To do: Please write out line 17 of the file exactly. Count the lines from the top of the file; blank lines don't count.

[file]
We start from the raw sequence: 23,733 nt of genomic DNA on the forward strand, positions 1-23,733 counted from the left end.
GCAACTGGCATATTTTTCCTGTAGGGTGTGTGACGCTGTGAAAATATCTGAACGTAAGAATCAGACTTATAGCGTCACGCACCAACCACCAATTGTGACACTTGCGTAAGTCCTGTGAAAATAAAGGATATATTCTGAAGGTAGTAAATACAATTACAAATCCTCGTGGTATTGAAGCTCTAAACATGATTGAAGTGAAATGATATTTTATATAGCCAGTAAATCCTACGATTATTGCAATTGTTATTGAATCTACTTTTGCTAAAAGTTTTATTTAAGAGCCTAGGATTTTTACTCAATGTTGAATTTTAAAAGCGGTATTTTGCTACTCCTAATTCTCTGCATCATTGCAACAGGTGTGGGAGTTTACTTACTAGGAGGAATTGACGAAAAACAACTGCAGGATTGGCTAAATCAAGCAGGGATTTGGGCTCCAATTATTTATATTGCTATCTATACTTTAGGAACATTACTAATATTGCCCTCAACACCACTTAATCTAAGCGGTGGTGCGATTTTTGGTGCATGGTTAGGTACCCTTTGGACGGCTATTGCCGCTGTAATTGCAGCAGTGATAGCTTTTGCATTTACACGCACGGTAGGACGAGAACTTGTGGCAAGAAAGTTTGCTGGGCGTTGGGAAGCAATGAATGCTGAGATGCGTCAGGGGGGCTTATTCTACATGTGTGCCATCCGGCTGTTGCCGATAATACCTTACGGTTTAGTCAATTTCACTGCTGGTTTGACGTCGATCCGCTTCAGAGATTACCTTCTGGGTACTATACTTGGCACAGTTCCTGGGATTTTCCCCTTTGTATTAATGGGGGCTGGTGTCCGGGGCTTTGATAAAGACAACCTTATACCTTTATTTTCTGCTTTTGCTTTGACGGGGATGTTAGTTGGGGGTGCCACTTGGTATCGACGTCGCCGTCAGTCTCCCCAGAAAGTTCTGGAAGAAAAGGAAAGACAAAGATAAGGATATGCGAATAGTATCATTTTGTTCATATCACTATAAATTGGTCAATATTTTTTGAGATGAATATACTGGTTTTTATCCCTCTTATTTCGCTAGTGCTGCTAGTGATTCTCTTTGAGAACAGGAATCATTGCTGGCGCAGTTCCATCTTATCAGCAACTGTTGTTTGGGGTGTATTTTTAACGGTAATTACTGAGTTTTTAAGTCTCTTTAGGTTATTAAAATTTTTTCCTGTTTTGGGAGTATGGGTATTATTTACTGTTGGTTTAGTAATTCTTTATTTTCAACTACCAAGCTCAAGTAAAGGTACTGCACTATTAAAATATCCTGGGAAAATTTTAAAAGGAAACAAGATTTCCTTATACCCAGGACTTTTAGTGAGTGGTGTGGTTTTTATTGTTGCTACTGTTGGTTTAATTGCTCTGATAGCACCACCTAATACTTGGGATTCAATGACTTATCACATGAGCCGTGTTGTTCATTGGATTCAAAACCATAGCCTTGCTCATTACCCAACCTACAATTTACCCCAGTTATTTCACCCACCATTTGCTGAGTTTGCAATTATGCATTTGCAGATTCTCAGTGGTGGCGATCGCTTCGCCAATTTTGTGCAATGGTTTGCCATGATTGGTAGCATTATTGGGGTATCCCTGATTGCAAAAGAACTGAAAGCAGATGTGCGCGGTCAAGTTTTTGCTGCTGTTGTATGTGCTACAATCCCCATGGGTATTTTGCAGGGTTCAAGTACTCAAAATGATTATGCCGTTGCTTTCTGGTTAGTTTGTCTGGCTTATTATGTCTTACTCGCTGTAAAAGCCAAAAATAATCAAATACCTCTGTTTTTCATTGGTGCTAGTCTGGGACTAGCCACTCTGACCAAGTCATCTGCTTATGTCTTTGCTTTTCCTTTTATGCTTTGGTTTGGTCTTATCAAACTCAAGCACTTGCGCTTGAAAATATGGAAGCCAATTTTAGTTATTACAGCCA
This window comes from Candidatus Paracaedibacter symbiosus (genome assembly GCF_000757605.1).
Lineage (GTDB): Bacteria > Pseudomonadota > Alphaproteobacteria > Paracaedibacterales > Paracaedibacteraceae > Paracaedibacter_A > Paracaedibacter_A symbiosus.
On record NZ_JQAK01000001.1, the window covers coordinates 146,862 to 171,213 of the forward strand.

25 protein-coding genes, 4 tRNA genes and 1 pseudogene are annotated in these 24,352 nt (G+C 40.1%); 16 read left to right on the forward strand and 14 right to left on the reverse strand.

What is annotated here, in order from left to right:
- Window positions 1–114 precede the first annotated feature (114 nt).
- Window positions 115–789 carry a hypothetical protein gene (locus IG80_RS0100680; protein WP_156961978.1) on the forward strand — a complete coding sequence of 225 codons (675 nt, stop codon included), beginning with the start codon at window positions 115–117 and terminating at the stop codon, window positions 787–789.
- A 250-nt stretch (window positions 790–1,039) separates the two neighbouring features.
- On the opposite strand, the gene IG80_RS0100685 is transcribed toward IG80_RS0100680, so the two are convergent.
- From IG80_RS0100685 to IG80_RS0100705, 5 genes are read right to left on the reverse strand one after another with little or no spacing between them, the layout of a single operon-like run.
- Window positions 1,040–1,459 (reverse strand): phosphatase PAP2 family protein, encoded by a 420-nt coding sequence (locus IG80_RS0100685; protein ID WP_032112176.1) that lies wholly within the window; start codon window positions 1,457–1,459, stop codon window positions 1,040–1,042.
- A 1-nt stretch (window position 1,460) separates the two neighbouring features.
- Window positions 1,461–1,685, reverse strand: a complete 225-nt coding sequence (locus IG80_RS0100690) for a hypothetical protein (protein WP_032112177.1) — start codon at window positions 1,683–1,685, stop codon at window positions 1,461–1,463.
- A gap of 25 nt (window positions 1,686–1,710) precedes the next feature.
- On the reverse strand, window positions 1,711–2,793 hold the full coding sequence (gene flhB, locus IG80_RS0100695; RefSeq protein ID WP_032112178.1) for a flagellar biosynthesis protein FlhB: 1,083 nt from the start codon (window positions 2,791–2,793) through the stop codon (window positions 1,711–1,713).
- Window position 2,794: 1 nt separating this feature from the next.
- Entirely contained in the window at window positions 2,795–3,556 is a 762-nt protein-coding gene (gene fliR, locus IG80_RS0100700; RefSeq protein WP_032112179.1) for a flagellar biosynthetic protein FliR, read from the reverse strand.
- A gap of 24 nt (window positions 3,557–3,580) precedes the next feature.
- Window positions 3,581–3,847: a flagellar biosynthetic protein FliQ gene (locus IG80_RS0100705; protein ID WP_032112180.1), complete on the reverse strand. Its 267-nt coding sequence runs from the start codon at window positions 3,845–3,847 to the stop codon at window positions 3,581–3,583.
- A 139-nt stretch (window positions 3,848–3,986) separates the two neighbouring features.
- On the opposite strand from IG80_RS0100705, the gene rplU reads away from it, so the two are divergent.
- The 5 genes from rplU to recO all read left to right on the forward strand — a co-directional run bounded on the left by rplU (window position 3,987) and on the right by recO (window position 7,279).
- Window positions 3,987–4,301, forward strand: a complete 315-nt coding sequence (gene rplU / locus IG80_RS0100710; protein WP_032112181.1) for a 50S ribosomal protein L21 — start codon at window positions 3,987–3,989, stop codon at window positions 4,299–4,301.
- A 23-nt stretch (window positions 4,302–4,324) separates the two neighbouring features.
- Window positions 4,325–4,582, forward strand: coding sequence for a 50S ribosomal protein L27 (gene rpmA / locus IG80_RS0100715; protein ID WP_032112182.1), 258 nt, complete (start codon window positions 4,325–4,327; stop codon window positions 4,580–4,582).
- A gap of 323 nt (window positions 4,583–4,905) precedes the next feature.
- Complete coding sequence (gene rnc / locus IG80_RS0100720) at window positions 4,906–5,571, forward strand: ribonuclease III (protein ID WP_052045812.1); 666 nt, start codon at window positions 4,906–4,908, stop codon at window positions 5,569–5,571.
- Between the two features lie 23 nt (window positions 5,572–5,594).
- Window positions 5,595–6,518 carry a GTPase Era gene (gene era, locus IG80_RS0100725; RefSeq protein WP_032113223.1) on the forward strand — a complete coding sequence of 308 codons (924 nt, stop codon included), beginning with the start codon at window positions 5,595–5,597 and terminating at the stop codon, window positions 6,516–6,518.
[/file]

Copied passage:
- On the reverse strand, window positions 1,711–2,793 hold the full coding sequence (gene flhB, locus IG80_RS0100695; RefSeq protein ID WP_032112178.1) for a flagellar biosynthesis protein FlhB: 1,083 nt from the start codon (window positions 2,791–2,793) through the stop codon (window positions 1,711–1,713).